Yemen’s Interim President Hadi seems to think so, since he has given his consent to President Obama. But the Yemeni people have answered that question with a resounding “No”. Although their brave, historic vote was only reported in international media such as Al-Jazeera and Press TV, a nearly unanimous majority of the 565 participants in Yemen’s multi-party National Dialogue Conference – the grand effort to bridge the many internal divides and reach consensus on the future for the country – voted last month to criminalise drone strikes and all other forms of extra-judicial killings. Under the governing rules of the NDC, once the conference completes its work in about a month’s time and a new constitution is drafted, the ban against drones is required to become law.
There are many critics of the NDC, but it is the most democratic institution that exists in Yemen right now, and as such has been embraced by the United Nations, the Gulf states and Western nations – including the United States. However, despite the vote against drones, the attacks continue.
“Despite all of Washington’s recent commitments and actions in supporting the transition towards democratic elections in Yemen, the drones did nothing but edge Yemenis in the opposite direction,” wrote Farea al-Muslimi, a Yemeni youth activist, in The Independent . “More than 10 million Yemenis remain in need of humanitarian assistance, but none of that is on the tongues of policymakers in the West…Instead, the US suddenly, via the drones, sent a message that (the NDC) and its delegates are much less important, and would be taken less seriously, than the shared enemy of both Yemenis and the US – al-Qaeda.”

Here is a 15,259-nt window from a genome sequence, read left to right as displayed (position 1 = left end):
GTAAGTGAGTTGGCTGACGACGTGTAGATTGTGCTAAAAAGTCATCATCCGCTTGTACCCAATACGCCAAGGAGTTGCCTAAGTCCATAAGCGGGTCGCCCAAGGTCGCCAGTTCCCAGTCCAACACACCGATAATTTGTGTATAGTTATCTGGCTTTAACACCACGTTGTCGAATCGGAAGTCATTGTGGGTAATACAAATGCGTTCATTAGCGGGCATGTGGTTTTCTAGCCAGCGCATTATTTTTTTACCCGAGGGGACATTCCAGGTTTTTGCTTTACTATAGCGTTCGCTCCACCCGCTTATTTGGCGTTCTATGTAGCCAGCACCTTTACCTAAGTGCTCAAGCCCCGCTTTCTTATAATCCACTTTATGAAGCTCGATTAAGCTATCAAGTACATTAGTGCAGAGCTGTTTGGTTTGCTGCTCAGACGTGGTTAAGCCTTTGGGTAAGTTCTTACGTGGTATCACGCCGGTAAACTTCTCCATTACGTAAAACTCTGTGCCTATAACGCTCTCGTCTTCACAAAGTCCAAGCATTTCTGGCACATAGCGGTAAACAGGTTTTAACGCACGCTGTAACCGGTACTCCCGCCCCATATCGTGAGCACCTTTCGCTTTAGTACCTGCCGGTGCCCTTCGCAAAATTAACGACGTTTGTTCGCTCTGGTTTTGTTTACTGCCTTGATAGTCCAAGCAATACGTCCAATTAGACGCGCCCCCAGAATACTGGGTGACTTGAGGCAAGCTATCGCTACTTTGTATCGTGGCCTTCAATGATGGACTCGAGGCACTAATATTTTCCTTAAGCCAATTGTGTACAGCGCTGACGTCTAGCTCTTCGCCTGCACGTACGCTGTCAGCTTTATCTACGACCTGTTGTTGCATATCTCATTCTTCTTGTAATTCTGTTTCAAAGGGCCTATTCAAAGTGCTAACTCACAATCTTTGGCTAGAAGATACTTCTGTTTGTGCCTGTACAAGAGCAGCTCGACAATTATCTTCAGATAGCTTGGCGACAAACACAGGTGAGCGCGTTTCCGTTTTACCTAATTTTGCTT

There are other ways to ensure our national security, although it requires more thought and effort in the short term: 1) Improve the quality of our intelligence, and work with the Yemeni government to arrest and try those individuals who are actually linked to terrorist plots against the United States. Leave action against those who have internal disputes to Yemen. Yes, that was difficult in the past when the country was led by former President Saleh, who tried to curry favour with both the United States and al-Qaeda.
But there is a new order now and Yemen deserves the chance to act as a sovereign body. If not, we will delegitimise an already weak government in the eyes of its people – a consequence that will carry its own blowback. 2) Increase our non-military aid to Yemen to focus on the root causes of social discontent – poverty and lack of employment opportunities high among them.
If the United States truly supports and wants to encourage democracy as every American politician claims, then it is time to put our “money where our mouth is”. Real political leadership and courage requires listening to and respecting the voice of the people, not just the transitional leaders, most of whom are hold-overs from the old regime and firmly in our orbit. Let’s give them a chance to run their own country.
Pam Bailey is a freelance journalist and activist. They travelled to Yemen in June, in part to interview families impacted by American drone strikes.
Medea Benjamin is co-founder of Global Exchange and Codepink: Women for Peace.